Pennsylvania DUI Court Process
Navigating the criminal court system after a Pennsylvania DUI arrest can be a confusing experience without a knowledgeable and appropriately aggressive PA DUI defense lawyer at your side. The Pennsylvania DUI attorneys at Zachary B. Cooper, Attorney at Law, P.C. can help you with every aspect of your PA driving under the influence case and will fight to protect your rights throughout the court process.
Your first court appearance after a Pennsylvania DUI arrest will be at an initial arraignment, or usually at a "preliminary hearing".
At the arraignment, the charges against you will be read and you will be asked to enter a plea of guilty or not guilty. If you're still in custody, you must be arraigned within 48 to 72 hours. If you were released on your own recognizance (O.R.) or posted bail, your arraignment can occur at a later date.
When you are released after your arrest, you will usually be given paperwork showing the charges against you. Sometimes, the charges are mailed to you. These papers will also list the date and location of your Preliminary Hearing.
The Preliminary Hearing will occur in the local District Court where you were stopped and arrested. This hearing usually occurs within 30 to 60 days from the date of your arrest. A local Magistrate Judge presides over the Preliminary Hearing.
This initial hearing is a critical stage of the process, and it is important to have qualified counsel representing you at this hearing. It is possible to have some or all of the charges dismissed or amended at the Preliminary hearing.
If the Magistrate Judge finds probable cause for the charges, the case is sent to the County Court of Common Pleas for an Arraignment Hearing. The Arraignment usually occurs within 60 days of the date of the Preliminary Hearing.
If you are a first alleged offender, and are eligible for ARD, Accelerated Rehabilitative Disposition, and depending in which County your case is heard, application to ARD is made before or after Arraignment.
At or just after Arraignment, the police reports and other information about your arrest and the charges against you should be made available.
Your Pennsylvania DUI attorney may submit pretrial motions at your arraignment, or more likely at a later court appearance called a Pre-Trial Conference. Pretrial motions that may be employed in a Pennsylvania DUI case include discovery motions, motions to suppress evidence, motions to dismiss, and other motions "in limine", or motions regarding the evidence. All pretrial motions by the defense are designed to improve your prospects in your Pennsylvania DUI case.
In some Pennsylvania DUI cases, it may be possible to negotiate a favorable plea bargain. A plea agreement should be a good deal for both sides - you receive reduced charges and/or punishment in exchange for pleading guilty and sparing the district attorney from taking your case to trial. Your Pennsylvania DUI lawyer will review your case and help you to determine whether a plea agreement is possible and whether it will be in your best interests.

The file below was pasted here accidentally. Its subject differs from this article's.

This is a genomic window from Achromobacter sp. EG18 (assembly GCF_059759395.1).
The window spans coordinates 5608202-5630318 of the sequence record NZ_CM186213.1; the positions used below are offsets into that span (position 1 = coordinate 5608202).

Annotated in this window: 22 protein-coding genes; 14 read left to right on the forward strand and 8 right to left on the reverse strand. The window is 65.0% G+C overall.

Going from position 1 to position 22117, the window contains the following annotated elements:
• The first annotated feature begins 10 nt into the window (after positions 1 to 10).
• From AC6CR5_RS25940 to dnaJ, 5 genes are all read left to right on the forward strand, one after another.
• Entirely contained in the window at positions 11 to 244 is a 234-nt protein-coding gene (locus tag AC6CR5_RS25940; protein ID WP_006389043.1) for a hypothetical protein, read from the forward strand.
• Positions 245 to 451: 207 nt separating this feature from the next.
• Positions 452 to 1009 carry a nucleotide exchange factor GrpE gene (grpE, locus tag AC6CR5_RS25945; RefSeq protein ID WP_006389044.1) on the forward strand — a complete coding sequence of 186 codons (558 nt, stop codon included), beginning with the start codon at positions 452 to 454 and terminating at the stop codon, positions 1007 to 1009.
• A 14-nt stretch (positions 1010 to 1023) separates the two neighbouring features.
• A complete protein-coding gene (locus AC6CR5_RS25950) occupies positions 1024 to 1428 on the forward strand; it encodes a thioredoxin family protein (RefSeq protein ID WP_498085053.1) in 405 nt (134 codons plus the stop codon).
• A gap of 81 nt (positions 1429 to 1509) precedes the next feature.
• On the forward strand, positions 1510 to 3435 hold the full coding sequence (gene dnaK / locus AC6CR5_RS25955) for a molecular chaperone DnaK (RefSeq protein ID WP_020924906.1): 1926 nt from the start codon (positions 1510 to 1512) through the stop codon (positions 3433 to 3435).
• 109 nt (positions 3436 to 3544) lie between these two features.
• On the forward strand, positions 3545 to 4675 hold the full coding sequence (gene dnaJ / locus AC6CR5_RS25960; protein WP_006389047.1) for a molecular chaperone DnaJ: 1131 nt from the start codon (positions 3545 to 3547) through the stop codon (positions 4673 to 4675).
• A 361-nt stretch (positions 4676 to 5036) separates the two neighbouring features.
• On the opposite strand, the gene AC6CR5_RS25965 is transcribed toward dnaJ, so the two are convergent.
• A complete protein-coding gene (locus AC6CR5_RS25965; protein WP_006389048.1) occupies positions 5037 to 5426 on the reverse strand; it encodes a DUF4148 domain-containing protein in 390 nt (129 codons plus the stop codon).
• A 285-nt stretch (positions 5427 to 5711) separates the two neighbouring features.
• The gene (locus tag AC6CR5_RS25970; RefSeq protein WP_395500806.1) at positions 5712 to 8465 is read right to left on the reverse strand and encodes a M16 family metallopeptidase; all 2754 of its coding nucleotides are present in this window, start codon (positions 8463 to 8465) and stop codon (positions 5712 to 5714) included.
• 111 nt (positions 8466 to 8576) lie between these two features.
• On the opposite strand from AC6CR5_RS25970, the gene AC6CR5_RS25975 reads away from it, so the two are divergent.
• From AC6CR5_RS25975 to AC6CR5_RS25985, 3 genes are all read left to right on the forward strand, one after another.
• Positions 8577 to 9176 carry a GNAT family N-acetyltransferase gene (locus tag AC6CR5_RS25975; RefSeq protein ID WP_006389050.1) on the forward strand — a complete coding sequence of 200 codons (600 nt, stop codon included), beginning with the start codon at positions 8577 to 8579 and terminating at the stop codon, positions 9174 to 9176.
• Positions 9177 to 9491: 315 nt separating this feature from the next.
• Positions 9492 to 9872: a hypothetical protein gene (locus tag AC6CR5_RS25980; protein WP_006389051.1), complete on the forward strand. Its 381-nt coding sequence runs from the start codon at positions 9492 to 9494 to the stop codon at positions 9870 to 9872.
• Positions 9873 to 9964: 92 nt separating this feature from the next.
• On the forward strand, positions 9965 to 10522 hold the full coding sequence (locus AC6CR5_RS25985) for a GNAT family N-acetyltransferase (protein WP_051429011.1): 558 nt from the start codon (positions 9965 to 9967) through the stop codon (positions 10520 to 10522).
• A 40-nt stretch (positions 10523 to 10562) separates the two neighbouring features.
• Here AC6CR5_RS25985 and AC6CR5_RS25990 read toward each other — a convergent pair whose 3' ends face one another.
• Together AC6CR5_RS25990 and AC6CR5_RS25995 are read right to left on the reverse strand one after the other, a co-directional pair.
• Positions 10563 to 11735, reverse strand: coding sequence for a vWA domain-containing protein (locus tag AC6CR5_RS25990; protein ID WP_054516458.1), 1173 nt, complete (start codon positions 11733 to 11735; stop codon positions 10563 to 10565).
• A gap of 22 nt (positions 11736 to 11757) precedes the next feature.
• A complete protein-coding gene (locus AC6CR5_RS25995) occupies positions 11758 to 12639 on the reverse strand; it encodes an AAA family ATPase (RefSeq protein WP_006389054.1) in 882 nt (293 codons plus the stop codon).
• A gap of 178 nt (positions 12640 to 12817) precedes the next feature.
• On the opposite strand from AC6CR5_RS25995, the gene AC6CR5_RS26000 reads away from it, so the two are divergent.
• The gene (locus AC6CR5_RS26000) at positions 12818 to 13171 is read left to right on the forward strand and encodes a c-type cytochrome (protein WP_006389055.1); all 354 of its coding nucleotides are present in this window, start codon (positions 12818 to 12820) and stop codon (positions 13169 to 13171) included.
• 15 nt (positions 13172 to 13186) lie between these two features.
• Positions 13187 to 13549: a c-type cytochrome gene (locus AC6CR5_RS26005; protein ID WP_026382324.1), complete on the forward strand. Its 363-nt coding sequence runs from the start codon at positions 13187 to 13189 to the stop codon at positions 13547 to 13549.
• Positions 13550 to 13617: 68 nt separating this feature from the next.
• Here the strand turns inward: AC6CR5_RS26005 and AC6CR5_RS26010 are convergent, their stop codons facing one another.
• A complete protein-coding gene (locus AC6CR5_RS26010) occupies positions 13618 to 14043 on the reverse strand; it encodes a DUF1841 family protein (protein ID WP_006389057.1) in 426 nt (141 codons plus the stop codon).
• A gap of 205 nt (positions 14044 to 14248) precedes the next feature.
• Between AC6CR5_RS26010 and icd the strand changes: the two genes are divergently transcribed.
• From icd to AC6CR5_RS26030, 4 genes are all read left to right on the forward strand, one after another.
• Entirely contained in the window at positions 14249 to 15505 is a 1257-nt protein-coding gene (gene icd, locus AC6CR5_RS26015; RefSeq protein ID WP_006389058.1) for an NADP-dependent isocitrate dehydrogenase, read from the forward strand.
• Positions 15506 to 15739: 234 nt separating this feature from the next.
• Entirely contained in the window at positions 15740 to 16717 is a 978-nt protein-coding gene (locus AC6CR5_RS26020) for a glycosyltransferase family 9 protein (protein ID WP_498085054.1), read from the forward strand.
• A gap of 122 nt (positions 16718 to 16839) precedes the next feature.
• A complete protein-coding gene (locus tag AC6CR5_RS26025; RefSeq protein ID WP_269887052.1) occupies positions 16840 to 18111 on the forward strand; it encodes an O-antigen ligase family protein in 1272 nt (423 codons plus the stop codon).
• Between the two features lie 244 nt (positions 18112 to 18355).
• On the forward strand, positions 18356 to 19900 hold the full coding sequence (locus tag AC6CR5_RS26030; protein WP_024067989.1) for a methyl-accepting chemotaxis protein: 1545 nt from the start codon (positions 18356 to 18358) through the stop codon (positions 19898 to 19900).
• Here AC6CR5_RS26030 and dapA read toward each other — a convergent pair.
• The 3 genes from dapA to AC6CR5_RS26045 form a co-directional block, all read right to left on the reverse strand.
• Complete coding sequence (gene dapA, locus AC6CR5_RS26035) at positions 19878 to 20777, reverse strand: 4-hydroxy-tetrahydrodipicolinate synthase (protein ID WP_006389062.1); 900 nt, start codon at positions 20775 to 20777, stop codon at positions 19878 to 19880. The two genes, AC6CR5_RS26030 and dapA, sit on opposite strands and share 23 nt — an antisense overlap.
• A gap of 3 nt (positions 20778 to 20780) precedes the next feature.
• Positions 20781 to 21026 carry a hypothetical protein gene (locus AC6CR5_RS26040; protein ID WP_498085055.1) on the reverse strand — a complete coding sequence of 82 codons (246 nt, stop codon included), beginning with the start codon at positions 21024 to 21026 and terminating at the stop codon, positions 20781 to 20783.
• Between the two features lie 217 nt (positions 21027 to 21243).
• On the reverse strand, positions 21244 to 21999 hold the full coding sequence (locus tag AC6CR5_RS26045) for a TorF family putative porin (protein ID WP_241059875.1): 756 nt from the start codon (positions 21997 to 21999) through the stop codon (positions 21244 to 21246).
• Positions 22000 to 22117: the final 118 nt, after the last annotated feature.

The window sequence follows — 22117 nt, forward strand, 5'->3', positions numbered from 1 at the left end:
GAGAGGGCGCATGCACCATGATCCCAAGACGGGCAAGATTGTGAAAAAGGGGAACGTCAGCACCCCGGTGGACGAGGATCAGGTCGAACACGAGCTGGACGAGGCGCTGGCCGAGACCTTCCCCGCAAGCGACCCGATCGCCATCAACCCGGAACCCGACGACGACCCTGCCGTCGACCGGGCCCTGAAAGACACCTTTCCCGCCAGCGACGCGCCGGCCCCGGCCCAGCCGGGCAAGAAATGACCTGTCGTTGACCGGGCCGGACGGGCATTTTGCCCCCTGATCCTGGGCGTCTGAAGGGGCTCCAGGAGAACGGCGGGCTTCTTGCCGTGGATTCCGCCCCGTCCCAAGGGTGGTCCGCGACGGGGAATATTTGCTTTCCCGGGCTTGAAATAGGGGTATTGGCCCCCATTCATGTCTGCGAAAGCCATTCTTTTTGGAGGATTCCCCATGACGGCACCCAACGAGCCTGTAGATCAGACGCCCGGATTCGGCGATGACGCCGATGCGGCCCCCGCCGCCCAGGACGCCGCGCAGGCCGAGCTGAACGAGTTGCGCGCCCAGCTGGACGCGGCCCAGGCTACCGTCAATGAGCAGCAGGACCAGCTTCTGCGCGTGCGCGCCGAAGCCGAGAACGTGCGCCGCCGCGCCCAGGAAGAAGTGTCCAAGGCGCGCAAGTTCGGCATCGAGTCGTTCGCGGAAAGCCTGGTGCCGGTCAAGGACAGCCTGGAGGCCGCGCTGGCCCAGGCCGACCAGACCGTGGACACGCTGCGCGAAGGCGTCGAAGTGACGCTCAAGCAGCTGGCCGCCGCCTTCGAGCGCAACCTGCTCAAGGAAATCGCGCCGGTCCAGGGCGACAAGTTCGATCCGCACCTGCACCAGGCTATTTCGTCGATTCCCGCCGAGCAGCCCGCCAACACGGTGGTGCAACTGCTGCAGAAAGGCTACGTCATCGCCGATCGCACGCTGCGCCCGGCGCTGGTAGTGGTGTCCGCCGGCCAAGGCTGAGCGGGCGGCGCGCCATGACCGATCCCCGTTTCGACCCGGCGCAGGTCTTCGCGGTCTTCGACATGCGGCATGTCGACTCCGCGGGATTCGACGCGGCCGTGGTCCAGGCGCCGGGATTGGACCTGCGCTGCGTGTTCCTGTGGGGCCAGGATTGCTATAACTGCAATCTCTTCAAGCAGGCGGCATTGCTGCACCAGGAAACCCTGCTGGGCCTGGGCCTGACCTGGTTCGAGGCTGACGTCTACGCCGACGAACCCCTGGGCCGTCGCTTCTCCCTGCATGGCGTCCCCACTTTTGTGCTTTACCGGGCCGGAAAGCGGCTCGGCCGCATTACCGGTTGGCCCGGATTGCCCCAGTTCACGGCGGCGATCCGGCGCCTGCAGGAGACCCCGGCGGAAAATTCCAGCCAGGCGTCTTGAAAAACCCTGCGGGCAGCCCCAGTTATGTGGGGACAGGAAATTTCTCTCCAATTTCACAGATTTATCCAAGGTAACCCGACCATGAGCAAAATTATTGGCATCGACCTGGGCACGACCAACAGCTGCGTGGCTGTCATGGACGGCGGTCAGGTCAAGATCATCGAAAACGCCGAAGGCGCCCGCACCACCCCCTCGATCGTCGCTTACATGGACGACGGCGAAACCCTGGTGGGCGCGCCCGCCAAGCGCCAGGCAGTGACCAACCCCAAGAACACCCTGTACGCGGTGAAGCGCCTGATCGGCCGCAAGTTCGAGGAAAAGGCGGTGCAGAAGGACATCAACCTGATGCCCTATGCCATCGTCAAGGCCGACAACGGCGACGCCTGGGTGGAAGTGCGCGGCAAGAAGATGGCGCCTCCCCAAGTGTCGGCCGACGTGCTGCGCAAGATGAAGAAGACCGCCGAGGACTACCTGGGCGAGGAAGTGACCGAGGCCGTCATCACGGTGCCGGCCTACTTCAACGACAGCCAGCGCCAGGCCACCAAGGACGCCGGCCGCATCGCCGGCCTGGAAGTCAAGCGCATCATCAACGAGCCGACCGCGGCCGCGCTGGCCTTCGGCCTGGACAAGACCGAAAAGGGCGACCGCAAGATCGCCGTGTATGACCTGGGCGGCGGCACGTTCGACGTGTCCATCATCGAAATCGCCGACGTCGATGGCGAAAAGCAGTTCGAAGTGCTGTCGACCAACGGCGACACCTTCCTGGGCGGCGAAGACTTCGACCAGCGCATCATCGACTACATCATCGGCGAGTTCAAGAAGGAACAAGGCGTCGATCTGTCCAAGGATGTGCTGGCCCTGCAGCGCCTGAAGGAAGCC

Another possible option in resolving your Pennsylvania DUI case without going to trial is a pre-trial diversionary program called A.R.D., or Accelerated Rehabilitative Disposition. If you successfully complete the two-year program, your Pennsylvania DUI charge will be dismissed and can be expunged from your record. This program is available only to first-time Pennsylvania DUI offenders who aren't accused of causing serious injury or death. Other restrictions on entry to the program may vary from county to county. Your Pennsylvania DUI attorney can advise you about the availability of the A.R.D. program in your case and whether it could provide a favorable outcome to your PA driving under the influence charge.
If your Pennsylvania DUI case isn't resolved with a plea, a plea bargain or A.R.D., it will go to trial. The trial process starts when your defense attorney and the district attorney select a jury. Once the jury is seated, both sides will deliver opening statements, call witnesses, present evidence through the witnesses, and deliver closing arguments.
Once your defense attorney and the district attorney have finished presenting their cases, the judge will instruct the jury on how to apply the law to the facts of the case. The jurors will be sent to the jury room to deliberate. If the jurors reach a unanimous agreement on your guilt or innocence, they have a verdict that will be announced in court. The judge will then determine your sentence if you were found guilty.
The thought of going to court to face your Pennsylvania DUI charge may seem daunting, but an experienced and appropriately aggressive Pennsylvania DUI defense lawyer should be at your side throughout the process. A Pennsylvania DUI lawyer at Zachary B. Cooper, Attorney at Law, P.C. is ready to do everything reasonably possible to help you fight your driving under the influence case and safeguard your rights. Please contact us today for a free consultation.